Unit-3
Teaching Hours:10
Writing Leads
 

Types of Leads: Straight Leads, Question Leads, Punch Leads, Direct Quotation Lead, Contrast Lead, Freak Lead, Descriptive Lead, Bullet Lead; Organising Paragraphs, Working on Transitions, Reviewing, Re-Writing, Writing Headlines, Upstyle, Downstyle, Types of Headlines: Banner Headlines, End-to-End Headlines, Hammers, Kickers, Tripods, Side Saddles

Unit-4
Teaching Hours:10
Types of Writing
 

Descriptive, Narrative, Argumentative, Persuasive; Pitfalls to avoid: Contempt of Court, Trespassing, Sedition, Libel, Invasion of Privacy, Breach of Contract, Plagiarism, Fabrication, Lapses in Ethics, Bias, Bad Taste, Blunders and Bloopers

Unit-5
Teaching Hours:5
Writing across journalistic platforms
 

Newspaper, Magazine, Online, Mobile

Text Books And Reference Books:

● Bighow Online Journalism Handbook | Bighow news. (n.d.).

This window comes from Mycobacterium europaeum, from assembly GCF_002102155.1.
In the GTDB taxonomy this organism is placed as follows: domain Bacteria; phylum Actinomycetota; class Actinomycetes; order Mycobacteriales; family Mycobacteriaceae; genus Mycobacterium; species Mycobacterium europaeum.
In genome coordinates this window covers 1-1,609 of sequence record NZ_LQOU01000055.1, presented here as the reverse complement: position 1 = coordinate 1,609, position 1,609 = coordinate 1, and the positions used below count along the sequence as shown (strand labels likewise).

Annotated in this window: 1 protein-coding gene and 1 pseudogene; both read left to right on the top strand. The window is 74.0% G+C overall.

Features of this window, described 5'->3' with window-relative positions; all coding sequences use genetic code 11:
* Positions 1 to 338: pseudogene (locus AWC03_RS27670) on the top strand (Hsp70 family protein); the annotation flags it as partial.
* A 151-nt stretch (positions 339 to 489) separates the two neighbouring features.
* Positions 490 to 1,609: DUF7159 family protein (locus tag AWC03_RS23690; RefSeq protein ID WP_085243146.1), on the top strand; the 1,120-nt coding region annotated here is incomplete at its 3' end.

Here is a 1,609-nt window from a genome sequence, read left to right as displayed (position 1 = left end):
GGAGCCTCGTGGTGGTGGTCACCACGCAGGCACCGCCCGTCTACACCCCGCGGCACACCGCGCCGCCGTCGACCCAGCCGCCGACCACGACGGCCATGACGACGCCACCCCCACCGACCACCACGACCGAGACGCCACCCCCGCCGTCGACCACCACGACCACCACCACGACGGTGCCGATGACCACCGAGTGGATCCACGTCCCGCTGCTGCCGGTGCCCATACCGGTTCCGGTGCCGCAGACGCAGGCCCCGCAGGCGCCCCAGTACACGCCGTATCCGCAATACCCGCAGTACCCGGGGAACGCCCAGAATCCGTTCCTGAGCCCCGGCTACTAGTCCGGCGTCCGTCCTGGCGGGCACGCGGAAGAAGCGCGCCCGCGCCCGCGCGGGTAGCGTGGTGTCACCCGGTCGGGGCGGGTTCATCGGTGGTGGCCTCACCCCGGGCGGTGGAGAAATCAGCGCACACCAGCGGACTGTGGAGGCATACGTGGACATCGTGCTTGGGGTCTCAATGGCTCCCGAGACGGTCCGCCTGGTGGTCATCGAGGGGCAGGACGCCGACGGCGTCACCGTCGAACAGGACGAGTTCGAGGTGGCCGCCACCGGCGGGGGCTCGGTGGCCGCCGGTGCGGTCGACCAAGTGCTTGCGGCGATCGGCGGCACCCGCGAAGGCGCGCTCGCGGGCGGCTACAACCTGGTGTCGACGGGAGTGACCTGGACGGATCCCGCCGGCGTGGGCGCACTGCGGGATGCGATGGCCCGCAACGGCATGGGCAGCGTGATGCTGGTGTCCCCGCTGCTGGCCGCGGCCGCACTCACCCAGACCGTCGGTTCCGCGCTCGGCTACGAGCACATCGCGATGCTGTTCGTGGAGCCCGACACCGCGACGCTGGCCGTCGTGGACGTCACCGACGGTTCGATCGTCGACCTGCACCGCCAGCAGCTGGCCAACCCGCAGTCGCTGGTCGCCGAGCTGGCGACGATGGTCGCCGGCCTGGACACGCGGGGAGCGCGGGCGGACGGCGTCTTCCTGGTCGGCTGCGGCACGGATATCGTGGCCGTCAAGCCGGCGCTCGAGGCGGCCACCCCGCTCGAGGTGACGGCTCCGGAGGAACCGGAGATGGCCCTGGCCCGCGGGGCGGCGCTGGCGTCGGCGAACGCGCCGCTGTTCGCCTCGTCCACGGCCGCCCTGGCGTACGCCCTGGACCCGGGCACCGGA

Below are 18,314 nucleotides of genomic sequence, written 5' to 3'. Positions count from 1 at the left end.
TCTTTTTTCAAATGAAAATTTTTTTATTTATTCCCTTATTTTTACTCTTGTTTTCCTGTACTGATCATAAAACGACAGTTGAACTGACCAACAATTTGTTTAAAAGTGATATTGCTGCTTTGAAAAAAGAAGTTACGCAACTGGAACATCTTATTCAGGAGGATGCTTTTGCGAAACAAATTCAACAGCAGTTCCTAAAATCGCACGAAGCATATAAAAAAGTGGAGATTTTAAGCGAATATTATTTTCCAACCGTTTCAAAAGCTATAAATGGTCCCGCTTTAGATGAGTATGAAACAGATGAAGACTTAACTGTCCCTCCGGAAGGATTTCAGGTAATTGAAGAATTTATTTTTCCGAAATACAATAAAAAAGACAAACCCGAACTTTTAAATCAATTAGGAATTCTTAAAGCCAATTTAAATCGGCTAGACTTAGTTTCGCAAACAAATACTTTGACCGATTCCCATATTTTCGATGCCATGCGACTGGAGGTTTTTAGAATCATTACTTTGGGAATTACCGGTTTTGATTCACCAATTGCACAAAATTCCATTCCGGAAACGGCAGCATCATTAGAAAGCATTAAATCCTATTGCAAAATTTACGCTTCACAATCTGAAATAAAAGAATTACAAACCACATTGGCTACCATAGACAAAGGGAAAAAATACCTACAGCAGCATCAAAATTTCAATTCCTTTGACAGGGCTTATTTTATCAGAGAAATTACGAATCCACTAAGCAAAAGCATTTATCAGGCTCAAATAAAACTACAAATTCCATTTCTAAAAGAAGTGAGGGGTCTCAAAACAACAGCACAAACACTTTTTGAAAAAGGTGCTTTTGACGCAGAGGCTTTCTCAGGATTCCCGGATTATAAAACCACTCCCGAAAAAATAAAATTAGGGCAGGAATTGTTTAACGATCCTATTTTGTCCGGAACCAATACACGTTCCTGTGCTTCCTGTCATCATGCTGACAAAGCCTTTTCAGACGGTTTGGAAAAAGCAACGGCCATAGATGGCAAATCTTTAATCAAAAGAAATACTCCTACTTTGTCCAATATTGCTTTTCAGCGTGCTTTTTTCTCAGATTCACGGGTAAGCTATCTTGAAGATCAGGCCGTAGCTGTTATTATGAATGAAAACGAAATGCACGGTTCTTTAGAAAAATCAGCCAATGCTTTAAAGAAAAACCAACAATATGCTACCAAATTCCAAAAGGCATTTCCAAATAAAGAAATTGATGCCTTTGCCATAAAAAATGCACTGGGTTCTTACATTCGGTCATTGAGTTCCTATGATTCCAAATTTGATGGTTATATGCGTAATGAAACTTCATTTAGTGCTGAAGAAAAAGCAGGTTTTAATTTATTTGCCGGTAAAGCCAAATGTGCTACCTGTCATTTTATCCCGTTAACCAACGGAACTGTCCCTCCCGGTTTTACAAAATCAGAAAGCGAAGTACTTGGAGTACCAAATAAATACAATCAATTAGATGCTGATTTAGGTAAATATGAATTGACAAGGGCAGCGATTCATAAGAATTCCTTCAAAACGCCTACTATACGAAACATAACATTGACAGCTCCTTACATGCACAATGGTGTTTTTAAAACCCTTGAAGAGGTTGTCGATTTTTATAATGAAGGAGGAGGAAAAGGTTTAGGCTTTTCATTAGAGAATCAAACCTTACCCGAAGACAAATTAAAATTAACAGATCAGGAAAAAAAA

Www.Bighow.Com. Retrieved February 21, 2021, from https://bighow.com/journalism

● Hamp-Lyons, Liz, and Ben Heasley (2006). Study Writing: A Course in Writing Skills for Academic Purposes. Cambridge: Cambridge UP. Print.

● Knight, Robert M.(2010). Journalistic Writing: Building the Skills, Honing the Craft. Portland, Or.: Marion Street. Print.

Essential Reading / Recommended Reading

The Hindu | The Deccan Herald |The New Indian Express | Scroll.in | Article-14.com | The Print | The Wire | The Quint | Mojo | The Frontline | The Guardian | Washington Post | Al Jazeera | Huffington Post | Twitter

Evaluation Pattern

CIA OVerall (50)

ESE (50 Marks)

50 + 50 = 100

LAW141 - CYBER LAW (2023 Batch)

Total Teaching Hours for Semester:45
No of Lecture Hours/Week:3
Max Marks:100
Credits:4

Course Objectives/Course Description

 

Cyber law has emerged as a medium for growth with immense potential for solving many new and interesting challenges.  The course aims at appreciating one of the important emerging areas of law and the nitty-gritty involved in it. This introduces the students to the underlying philosophy of the subject and its relation to other areas focusing on human rights.